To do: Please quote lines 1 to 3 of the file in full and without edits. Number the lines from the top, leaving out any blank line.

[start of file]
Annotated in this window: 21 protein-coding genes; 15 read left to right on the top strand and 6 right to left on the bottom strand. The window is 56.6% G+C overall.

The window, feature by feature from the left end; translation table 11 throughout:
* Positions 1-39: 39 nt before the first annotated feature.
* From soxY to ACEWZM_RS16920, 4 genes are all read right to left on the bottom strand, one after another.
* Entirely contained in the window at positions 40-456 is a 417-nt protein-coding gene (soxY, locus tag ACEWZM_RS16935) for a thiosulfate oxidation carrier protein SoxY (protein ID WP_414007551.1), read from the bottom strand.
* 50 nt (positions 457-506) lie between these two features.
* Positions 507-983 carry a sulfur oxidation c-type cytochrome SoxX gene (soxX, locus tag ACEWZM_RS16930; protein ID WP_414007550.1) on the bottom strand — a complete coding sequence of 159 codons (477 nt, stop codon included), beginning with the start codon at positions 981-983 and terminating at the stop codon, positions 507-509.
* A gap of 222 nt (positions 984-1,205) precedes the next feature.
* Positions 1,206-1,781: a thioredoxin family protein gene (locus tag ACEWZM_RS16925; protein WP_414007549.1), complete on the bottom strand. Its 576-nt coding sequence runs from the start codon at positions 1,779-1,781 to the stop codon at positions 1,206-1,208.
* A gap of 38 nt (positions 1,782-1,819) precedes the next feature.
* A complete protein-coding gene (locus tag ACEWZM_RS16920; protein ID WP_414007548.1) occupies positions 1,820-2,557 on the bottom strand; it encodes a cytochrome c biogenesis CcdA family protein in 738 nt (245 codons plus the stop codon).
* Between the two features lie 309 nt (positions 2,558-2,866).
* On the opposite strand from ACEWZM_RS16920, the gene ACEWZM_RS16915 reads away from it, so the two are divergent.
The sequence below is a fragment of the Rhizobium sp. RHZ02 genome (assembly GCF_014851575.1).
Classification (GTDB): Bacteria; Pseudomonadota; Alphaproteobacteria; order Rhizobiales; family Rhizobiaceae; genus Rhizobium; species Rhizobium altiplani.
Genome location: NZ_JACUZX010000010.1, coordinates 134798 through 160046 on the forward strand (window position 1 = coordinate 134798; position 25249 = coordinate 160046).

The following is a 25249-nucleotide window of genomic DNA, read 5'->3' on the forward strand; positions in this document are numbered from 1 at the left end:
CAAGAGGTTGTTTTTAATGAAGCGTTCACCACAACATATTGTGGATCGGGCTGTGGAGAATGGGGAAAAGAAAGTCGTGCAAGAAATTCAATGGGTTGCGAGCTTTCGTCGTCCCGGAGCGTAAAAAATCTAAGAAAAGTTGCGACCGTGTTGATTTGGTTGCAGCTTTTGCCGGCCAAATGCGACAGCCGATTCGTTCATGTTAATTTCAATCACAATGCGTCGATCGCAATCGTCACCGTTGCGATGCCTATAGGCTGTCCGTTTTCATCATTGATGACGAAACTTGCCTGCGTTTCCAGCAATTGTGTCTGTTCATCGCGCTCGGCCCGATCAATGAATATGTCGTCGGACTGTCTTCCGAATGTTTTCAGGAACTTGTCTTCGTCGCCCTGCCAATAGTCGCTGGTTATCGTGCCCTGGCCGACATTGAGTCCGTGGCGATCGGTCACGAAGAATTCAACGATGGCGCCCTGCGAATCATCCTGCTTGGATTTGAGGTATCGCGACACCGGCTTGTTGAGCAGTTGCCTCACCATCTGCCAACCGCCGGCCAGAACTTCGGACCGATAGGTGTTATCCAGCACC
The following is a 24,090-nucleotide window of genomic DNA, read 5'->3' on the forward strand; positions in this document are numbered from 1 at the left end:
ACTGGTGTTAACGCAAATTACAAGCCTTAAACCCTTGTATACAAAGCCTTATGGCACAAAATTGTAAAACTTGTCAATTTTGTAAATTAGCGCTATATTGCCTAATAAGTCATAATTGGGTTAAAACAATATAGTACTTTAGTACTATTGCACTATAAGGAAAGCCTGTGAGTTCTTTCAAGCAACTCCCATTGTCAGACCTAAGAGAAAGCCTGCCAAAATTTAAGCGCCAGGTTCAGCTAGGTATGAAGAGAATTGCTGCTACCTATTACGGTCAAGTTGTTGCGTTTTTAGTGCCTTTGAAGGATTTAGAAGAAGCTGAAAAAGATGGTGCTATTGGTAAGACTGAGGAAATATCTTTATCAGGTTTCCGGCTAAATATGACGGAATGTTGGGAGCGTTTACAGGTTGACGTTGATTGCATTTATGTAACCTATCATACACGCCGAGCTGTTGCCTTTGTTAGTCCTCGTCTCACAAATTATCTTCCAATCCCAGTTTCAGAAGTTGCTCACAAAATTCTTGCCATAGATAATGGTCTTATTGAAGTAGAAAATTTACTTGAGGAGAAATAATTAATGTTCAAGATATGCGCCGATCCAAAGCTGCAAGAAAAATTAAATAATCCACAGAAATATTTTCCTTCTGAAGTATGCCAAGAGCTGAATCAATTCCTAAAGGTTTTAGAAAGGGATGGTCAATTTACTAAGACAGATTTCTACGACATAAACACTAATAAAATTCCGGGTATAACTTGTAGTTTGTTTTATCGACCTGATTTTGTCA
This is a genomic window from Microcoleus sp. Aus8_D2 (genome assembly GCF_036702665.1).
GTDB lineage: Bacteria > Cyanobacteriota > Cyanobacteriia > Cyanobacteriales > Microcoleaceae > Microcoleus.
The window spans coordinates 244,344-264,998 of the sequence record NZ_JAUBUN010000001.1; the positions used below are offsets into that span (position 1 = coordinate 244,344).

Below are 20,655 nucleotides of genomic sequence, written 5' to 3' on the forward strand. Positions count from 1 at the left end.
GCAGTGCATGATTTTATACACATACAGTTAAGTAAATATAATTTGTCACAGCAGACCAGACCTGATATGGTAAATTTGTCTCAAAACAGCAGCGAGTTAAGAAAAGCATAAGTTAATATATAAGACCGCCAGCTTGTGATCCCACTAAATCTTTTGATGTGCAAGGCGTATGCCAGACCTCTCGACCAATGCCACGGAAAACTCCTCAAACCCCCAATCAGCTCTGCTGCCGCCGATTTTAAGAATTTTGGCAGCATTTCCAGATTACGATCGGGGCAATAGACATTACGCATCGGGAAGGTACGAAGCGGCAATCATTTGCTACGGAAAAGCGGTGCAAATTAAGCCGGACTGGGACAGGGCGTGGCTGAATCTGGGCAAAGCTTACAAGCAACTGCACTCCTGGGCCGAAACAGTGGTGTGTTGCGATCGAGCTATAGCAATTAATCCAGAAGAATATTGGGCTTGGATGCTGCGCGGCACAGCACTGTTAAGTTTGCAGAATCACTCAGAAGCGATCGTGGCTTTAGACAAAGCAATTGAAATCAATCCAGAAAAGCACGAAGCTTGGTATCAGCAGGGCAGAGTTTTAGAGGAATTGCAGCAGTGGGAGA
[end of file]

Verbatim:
Annotated in this window: 21 protein-coding genes; 15 read left to right on the top strand and 6 right to left on the bottom strand. The window is 56.6% G+C overall.

The window, feature by feature from the left end; translation table 11 throughout:
* Positions 1-39: 39 nt before the first annotated feature.